As many foreign nationals are aware, the United States has extremely tough immigration laws — and these rules and regulations have tightened under the Trump Administration.  There are numerous reasons why a person might be denied a visa or green card, or otherwise deemed “inadmissible” for entry into the United States.  This includes convictions for certain crimes, violations of U.S. immigration law, and being addicted to drugs or having certain communicable diseases.

These harsh laws can have a devastating impact on families who are separated by these policies.  Fortunately, there are options for obtaining a waiver for immigrants who meet certain qualifications.  If you can prove “extreme hardship” and meet other legal criteria, then you may exempted from the inadmissibility requirements.

 

Colombo & Hurd represents immigrants in obtaining immigration waivers.  Our team of experienced Tampa immigration waiver lawyers is dedicated to assisting our clients in getting waivers whenever possible, so that they can be reunited with their families in the United States.

 

I-601 Hardship Waivers

 

Under United States immigration law, a person who has lived in the United States unlawfully typically has to leave the country and wait for a period of three or ten years before re-entering.  Similarly, foreign nationals who committed fraud or willful misrepresentation of a material fact for the purpose of obtaining an immigration benefit (such as a visa) are deemed “inadmissible.”  However, under certain circumstances, foreign nationals who are otherwise considered inadmissible due to unlawful presence or misrepresentation may obtain a waiver.

 

To be eligible for an I-601 waiver, a foreign national must have a spouse or parent who is a U.S. citizen or lawful permanent resident. A fiancée who is a U.S. citizen may also be considered a qualifying relative under this section of the Immigration and National Act (INA).  To obtain the waiver, the foreign national must prove that their U.S. citizen or permanent resident relative would suffer “extreme hardship” if they cannot be united.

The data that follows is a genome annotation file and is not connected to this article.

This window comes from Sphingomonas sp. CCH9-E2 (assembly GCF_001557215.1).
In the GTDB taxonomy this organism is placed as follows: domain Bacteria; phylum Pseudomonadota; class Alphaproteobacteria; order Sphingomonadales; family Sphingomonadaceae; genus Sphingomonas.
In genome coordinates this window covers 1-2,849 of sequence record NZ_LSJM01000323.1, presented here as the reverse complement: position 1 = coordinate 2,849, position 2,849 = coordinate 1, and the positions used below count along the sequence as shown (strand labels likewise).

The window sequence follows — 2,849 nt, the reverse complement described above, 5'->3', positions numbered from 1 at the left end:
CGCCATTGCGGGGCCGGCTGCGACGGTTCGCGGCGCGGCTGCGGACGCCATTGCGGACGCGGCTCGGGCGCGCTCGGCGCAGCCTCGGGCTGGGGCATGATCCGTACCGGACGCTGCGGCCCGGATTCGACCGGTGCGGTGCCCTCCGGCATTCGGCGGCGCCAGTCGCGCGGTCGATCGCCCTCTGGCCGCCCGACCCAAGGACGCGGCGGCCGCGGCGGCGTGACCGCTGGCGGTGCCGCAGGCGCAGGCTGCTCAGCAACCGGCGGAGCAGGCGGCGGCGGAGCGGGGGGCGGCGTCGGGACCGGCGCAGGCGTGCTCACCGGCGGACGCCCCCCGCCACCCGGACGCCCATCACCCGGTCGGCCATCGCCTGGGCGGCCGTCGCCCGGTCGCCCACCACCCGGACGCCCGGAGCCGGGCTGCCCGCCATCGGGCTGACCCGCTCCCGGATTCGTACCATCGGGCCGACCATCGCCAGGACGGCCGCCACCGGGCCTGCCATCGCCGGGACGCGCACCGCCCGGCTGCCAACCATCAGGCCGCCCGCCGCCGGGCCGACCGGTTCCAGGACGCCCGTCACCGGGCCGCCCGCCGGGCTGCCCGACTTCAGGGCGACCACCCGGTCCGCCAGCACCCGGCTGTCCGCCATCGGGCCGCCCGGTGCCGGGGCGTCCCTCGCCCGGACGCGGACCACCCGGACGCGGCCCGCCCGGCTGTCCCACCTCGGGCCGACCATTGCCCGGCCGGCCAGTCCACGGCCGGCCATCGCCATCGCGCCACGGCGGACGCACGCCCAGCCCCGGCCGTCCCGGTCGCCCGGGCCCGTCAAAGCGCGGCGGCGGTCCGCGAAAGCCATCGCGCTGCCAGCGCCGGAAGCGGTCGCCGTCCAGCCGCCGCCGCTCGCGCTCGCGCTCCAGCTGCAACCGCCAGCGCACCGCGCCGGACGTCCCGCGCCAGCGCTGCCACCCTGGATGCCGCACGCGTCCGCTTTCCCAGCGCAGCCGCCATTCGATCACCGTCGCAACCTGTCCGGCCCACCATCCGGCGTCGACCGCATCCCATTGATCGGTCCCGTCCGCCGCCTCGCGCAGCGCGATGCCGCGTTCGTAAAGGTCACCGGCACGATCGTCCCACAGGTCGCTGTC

Importantly, the extreme hardship must suffered by the qualifying relative — not the foreign national.  The hardship suffered by the foreign national is only considered by United States Customs and Immigrations Services (USCIS) officers if it is a source of hardship to the qualifying relative.

 

There is not a single definition of extreme hardship.  As a Tampa immigration waiver lawyer can explain, USCIS officers will look at a number of factors to determine if a waiver is appropriate based on the standard of extreme hardship.  This may include consideration of:

 

  • Finances: decline in standard of living; cost of caring for family members; loss due to sale of home or business; cost of extraordinary needs; and other considerations other than simple inconvenience.
  • Education: loss of opportunity for higher education; inability to speak foreign language; disruption of current program; and lower quality of educational options.
  • Health: any ongoing medical needs of the qualifying relative, including both physical and medical conditions; the availability and quality of medical treatments in the foreign national’s country; whether a condition is chronic or acute; and the likely duration of treatment.
  • Personal: close relatives in the U.S. and/or the foreign national’s country; separation from spouse and/or children; ages of the parties involved; and community ties in the United States.